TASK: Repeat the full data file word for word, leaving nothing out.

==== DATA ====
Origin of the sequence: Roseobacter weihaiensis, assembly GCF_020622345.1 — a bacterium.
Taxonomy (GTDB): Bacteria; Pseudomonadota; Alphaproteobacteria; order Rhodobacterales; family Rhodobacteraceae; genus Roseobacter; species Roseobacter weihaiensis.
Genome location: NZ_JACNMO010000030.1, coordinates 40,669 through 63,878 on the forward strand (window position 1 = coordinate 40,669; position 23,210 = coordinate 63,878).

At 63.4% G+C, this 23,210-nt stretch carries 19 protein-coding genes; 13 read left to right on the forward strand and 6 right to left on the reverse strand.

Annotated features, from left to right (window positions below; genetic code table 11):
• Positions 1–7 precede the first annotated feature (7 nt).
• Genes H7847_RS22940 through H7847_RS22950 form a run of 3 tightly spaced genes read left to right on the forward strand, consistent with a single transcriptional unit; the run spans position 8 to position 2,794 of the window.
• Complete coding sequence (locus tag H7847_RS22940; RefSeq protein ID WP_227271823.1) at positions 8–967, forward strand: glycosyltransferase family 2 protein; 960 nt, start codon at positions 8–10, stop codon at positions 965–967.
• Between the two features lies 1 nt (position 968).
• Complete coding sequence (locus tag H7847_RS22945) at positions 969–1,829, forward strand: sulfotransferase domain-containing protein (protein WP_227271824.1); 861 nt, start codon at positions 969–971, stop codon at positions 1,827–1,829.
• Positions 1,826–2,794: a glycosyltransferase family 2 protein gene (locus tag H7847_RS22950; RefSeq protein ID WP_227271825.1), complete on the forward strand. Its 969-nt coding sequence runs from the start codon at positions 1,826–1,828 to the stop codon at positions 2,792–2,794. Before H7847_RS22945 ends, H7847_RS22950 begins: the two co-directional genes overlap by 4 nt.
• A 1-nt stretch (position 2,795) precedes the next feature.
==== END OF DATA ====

Origin of the sequence: Roseobacter weihaiensis, assembly GCF_020622345.1 — a bacterium.
Taxonomy (GTDB): Bacteria; Pseudomonadota; Alphaproteobacteria; order Rhodobacterales; family Rhodobacteraceae; genus Roseobacter; species Roseobacter weihaiensis.
Genome location: NZ_JACNMO010000030.1, coordinates 40,669 through 63,878 on the forward strand (window position 1 = coordinate 40,669; position 23,210 = coordinate 63,878).

At 63.4% G+C, this 23,210-nt stretch carries 19 protein-coding genes; 13 read left to right on the forward strand and 6 right to left on the reverse strand.

Annotated features, from left to right (window positions below; genetic code table 11):
• Positions 1–7 precede the first annotated feature (7 nt).
• Genes H7847_RS22940 through H7847_RS22950 form a run of 3 tightly spaced genes read left to right on the forward strand, consistent with a single transcriptional unit; the run spans position 8 to position 2,794 of the window.
• Complete coding sequence (locus tag H7847_RS22940; RefSeq protein ID WP_227271823.1) at positions 8–967, forward strand: glycosyltransferase family 2 protein; 960 nt, start codon at positions 8–10, stop codon at positions 965–967.
• Between the two features lies 1 nt (position 968).
• Complete coding sequence (locus tag H7847_RS22945) at positions 969–1,829, forward strand: sulfotransferase domain-containing protein (protein WP_227271824.1); 861 nt, start codon at positions 969–971, stop codon at positions 1,827–1,829.
• Positions 1,826–2,794: a glycosyltransferase family 2 protein gene (locus tag H7847_RS22950; RefSeq protein ID WP_227271825.1), complete on the forward strand. Its 969-nt coding sequence runs from the start codon at positions 1,826–1,828 to the stop codon at positions 2,792–2,794. Before H7847_RS22945 ends, H7847_RS22950 begins: the two co-directional genes overlap by 4 nt.
• A 1-nt stretch (position 2,795) precedes the next feature.